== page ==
Finding the Right Creative Partner
Finding the Right Creative Partner


Finding the Right Creative Partner

Finding the perfect creative partner is daunting. There are tens of thousands of design firms around the country and even more freelancers. There are big agencies, small shops and everything in between, each with their own approach, philosophy and pricing structure. Here are a few things to look for in deciding who to approach and what to expect when looking for a partner to help you navigate your rebrand.


Freelancers are solo practitioners (although some may operate as part of a larger collaborative or network).

  • PROS:
    They can be talented and more affordable than a design firm or big agency. They can be highly personable and passionate about your project.
  • CONS:
    Based on their experience, they may only be suited to tackle a portion of your rebrand (maybe the brand identity, but not your brand strategy or website, for example). They can have trouble sticking to deadlines (since there are only so many hours in a day). They can (sometimes) be flaky. And perhaps most importantly, because they often work in a bit of a vacuum, freelancers tend to have a single visual style that they apply to all of their client work, no matter the project context or goals. This means your “custom” branding may look eerily similar to another local brewery they worked with.

Small to medium-sized firms

These groups can range from 3–4 folks up to 10. And their pricing can be equally variable. These shops will generally be able to handle the full-breadth of your project, from strategy through identity, packaging, website, to ongoing marketing and more.

  • PROS:
    These shops tend to be smaller, more nimble and responsive. It’s easy to find an industry specialist at this size (with years of experience in the brewing niche, or a related vertical). And, they tend to attract and retain great talent. Another benefit is that you can usually expect to have direct access to the owners and creative leadership throughout the project.
  • CONS:
    Smaller agencies are more susceptible to having the quality of their work suffer if a key employee leaves, particularly if that designer handles a unique illustration style. This may be more of an issue after your project and something you would want to address as you discuss ongoing brand management work.

Big agencies

Agencies are big and have lots of people to throw at your project (assuming you have the budget to hire them). Like a small or medium-sized firm, they will generally be able to help you with everything you need (and some stuff you probably don’t).

  • PROS:
    Plenty of staff. They can usually meet concrete deadlines and can often provide broader capabilities and post-project support.
  • CONS:
    Their fees can be astronomical. You may not be their biggest client, and this could be reflected in the work they do for you. These places tend to have high staff turnover, so you may not have consistency in your creative team. You will also likely be dealing with an account manager, which separates you from the creative team who is actually working on your project.

After working with Left Field Brewery on their brand refresh, their in-house designer took our templated label system and continued to churn out several dozen (and counting) consistent, beautiful new cans.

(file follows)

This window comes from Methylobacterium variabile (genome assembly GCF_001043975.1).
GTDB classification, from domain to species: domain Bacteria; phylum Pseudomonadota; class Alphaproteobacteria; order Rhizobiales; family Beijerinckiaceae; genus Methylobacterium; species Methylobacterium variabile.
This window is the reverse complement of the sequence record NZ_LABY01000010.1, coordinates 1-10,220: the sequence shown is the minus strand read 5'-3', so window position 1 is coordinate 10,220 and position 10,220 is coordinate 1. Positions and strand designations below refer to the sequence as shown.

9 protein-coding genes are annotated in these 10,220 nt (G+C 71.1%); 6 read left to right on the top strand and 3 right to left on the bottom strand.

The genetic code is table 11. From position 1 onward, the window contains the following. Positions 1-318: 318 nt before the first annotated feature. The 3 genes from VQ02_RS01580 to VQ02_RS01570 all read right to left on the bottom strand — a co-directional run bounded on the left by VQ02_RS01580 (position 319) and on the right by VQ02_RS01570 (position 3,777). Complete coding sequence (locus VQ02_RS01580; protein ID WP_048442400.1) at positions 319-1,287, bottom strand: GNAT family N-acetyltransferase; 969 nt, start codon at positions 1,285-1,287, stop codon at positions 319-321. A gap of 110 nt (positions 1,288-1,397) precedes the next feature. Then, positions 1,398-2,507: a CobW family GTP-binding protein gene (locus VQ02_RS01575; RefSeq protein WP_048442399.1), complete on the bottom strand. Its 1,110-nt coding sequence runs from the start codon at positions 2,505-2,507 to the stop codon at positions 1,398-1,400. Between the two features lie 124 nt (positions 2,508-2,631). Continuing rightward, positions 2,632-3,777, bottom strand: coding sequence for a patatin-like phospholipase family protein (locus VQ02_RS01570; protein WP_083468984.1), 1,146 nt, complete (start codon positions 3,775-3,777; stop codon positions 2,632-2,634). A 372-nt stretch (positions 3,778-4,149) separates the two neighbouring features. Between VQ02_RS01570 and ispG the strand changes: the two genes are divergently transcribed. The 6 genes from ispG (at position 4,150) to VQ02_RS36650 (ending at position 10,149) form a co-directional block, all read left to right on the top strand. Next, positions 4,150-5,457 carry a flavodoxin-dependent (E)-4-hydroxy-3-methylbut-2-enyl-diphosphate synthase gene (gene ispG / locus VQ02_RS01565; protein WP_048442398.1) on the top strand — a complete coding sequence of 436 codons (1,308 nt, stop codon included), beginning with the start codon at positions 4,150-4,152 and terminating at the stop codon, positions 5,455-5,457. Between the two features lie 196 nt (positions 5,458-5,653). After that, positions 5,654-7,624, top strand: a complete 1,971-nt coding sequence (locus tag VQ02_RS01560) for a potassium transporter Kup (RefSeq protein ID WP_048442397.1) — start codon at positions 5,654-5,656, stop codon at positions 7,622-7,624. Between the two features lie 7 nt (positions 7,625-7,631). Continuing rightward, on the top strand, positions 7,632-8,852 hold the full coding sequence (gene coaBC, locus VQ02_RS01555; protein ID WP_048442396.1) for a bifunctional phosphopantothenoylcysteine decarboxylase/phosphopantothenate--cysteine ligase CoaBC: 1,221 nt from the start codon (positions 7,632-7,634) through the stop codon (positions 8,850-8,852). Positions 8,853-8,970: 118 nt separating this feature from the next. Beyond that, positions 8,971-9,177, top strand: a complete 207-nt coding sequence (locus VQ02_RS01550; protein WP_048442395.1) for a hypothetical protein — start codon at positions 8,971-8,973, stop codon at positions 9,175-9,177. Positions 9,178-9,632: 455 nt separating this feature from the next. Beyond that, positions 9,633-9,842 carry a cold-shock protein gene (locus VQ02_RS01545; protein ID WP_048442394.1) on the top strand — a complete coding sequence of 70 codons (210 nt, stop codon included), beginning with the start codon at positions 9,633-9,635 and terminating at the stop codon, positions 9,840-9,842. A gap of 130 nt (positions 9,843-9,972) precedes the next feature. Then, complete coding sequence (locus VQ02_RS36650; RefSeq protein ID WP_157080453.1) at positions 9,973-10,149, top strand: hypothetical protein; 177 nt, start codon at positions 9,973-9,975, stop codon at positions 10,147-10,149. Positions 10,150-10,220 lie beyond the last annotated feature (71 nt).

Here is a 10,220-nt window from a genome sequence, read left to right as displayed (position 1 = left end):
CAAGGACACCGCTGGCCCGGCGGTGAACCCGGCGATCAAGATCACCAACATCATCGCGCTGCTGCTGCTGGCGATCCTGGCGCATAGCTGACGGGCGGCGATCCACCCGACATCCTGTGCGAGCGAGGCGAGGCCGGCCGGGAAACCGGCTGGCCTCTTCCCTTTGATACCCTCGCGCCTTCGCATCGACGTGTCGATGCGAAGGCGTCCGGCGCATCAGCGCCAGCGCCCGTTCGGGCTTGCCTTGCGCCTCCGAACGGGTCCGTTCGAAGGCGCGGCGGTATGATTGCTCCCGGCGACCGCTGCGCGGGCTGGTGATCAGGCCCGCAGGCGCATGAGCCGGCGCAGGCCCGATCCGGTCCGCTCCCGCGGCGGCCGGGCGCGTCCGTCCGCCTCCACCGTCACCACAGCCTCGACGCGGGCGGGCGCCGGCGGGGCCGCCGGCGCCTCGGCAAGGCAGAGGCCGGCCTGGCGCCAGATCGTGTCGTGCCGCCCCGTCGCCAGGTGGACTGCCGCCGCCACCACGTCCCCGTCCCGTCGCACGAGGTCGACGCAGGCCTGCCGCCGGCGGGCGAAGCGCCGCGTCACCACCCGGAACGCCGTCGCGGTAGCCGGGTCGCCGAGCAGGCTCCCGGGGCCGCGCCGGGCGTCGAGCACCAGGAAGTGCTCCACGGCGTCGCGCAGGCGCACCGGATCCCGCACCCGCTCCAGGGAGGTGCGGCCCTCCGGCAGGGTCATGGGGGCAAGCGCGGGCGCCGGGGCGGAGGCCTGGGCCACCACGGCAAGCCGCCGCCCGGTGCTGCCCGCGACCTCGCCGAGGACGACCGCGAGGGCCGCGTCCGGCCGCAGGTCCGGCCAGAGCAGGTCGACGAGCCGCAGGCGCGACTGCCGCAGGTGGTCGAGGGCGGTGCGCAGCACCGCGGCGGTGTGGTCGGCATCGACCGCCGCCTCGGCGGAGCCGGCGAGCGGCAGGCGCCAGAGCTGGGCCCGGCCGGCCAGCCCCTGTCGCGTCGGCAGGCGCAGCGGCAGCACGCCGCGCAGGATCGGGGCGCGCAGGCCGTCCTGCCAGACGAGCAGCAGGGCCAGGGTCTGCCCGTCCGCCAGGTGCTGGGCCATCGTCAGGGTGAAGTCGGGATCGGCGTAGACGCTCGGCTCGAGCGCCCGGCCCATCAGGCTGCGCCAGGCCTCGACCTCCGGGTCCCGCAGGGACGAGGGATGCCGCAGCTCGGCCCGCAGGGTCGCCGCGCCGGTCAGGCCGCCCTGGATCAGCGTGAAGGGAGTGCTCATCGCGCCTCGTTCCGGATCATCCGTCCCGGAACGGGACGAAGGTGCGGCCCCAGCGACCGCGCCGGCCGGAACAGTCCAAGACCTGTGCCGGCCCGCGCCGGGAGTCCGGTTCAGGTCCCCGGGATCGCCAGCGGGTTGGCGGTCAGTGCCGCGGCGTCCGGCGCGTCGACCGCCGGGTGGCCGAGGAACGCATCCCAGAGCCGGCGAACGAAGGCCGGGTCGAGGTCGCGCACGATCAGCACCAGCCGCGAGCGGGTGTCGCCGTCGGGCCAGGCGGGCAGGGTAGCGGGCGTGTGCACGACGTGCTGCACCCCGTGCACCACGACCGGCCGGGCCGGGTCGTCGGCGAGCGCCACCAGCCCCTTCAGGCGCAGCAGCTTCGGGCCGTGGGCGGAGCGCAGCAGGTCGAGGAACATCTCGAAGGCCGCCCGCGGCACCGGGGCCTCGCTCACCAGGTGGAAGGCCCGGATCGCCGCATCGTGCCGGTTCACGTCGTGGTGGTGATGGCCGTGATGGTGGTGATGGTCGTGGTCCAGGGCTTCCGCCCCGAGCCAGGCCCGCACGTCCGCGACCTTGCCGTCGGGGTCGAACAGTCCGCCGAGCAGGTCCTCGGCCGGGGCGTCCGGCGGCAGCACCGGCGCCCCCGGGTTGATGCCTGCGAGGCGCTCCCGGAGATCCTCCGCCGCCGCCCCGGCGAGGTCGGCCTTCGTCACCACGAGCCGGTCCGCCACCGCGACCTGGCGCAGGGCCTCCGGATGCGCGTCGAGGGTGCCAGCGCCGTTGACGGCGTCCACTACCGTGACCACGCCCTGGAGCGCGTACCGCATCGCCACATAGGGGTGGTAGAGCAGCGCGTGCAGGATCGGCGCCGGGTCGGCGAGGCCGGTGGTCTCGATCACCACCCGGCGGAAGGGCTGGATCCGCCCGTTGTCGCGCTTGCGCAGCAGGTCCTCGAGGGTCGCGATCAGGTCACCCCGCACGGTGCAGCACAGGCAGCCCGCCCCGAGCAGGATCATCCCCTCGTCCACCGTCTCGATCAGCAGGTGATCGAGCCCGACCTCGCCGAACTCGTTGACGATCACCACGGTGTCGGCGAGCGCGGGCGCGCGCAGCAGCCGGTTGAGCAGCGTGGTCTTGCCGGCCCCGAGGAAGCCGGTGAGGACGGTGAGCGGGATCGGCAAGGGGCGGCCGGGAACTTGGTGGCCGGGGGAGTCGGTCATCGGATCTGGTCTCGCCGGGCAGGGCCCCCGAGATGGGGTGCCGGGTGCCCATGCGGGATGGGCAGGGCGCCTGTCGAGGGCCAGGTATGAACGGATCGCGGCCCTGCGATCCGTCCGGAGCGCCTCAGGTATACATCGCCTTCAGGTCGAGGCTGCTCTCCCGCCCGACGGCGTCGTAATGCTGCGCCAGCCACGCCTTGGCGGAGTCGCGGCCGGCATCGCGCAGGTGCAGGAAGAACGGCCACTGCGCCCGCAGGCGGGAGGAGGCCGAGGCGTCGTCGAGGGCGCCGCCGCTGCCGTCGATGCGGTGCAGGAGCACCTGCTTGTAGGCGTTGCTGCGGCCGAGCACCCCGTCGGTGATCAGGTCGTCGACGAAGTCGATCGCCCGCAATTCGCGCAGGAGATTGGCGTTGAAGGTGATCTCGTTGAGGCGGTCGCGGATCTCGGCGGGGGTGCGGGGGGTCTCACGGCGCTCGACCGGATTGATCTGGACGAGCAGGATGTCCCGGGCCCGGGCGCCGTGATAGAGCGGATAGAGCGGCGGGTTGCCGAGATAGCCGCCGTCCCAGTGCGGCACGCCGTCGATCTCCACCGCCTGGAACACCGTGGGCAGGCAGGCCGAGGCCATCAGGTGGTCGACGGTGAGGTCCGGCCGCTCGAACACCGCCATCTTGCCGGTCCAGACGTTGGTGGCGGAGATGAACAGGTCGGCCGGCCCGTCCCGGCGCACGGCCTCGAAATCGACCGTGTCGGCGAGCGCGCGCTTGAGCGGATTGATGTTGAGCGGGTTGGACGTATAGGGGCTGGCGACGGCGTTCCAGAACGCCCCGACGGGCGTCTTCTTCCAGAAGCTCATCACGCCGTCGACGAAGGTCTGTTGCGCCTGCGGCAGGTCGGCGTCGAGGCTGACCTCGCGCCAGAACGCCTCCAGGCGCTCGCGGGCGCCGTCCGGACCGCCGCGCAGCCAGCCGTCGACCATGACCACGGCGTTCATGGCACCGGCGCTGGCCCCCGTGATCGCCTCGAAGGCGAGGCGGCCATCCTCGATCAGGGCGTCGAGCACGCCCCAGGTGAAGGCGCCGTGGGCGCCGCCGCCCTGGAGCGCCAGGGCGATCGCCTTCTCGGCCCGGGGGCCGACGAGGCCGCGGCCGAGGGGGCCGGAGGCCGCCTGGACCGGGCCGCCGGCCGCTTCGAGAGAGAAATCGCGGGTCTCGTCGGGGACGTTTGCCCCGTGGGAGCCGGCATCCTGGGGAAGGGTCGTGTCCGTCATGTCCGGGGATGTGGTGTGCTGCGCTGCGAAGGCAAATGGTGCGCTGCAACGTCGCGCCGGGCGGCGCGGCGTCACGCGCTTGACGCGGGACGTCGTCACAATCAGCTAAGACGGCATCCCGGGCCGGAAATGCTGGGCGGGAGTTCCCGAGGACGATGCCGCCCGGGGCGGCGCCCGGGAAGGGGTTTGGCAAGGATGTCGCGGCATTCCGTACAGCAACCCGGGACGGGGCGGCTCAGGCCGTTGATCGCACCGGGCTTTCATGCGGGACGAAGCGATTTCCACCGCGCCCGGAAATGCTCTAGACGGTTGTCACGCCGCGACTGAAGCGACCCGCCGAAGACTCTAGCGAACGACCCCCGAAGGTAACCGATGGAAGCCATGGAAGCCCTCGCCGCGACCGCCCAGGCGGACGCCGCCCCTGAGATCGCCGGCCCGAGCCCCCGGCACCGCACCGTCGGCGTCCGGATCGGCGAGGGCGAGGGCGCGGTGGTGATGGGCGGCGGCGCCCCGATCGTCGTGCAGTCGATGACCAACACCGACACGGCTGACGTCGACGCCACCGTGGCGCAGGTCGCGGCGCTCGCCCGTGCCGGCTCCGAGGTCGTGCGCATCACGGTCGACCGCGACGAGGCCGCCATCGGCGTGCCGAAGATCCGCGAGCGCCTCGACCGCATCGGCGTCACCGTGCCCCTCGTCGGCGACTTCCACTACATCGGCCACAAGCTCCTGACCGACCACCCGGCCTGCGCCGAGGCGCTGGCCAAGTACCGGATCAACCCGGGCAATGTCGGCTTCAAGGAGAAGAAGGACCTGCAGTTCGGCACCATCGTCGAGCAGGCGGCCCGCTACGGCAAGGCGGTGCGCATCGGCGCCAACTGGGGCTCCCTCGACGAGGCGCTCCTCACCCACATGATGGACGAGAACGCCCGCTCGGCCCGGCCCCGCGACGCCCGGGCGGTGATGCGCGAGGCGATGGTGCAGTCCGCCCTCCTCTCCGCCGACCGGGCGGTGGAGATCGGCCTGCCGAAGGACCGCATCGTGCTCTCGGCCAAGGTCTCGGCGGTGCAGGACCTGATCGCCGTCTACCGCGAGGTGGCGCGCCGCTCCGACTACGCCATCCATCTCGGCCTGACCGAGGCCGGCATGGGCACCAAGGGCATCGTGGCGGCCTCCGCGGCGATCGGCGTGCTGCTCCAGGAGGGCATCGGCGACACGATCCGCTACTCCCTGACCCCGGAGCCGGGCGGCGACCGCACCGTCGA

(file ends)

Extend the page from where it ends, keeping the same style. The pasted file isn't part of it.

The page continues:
So who should you work with? 

I think in most cases, from a smaller brewery on up to an enormous outfit with a national footprint, a small to medium-sized firm is your best bet. Full disclosure, CODO is one of these firms—but if you look around the country at who is executing some of the best branding and highest profile rebranding work, it’s not the huge agencies, it’s the smaller, more nimble shops.

In-house Designers 

Once your rebrand is launched, there can be the temptation to call it a wrap and stop thinking about it for a while. But your brand will always require ongoing care and maintenance to stay consistent. I’m always amazed when a brewery ponies up $100K+ for a rebrand only to let their newly developed identity fall apart six months later as various taproom managers, sales staff and interns develop posters, social media posts and merch that are inconsistent and poorly-designed.

If you can afford the overhead, adding an in-house designer to your team (in addition to your marketing director) is an incredible resource for your brewery on a day-to-day basis. Having experienced design talent in-house can help you keep your communications consistent and actively maintain your investment after the project is wrapped. Of course, you can always continue working with your branding partner. But we’ve found that the volume of work required to keep a brewery’s brand in tip top shape is better suited to someone who is at the brewery day in and day out.

Whichever route you take, please be mindful of how important it is to maintain the hard work you went through during your rebrand.

A note on big agencies 

A true full service agency can handle anything you could possibly need, from brand strategy and copy writing through design, branding, print, media buys, social media planning and campaign execution, photography and videography. It’s unlikely that you’ll need all of these services through a rebrand, and even more unlikely that you’ll want to pay the extra costs associated with hiring a group that can offer all of these things.

The group you hire should be able to handle brand strategy (positioning, naming, messaging), identity, packaging and web design at a minimum. If they can competently handle these services, they should be able to provide most if not everything you’ll need through your rebranding project.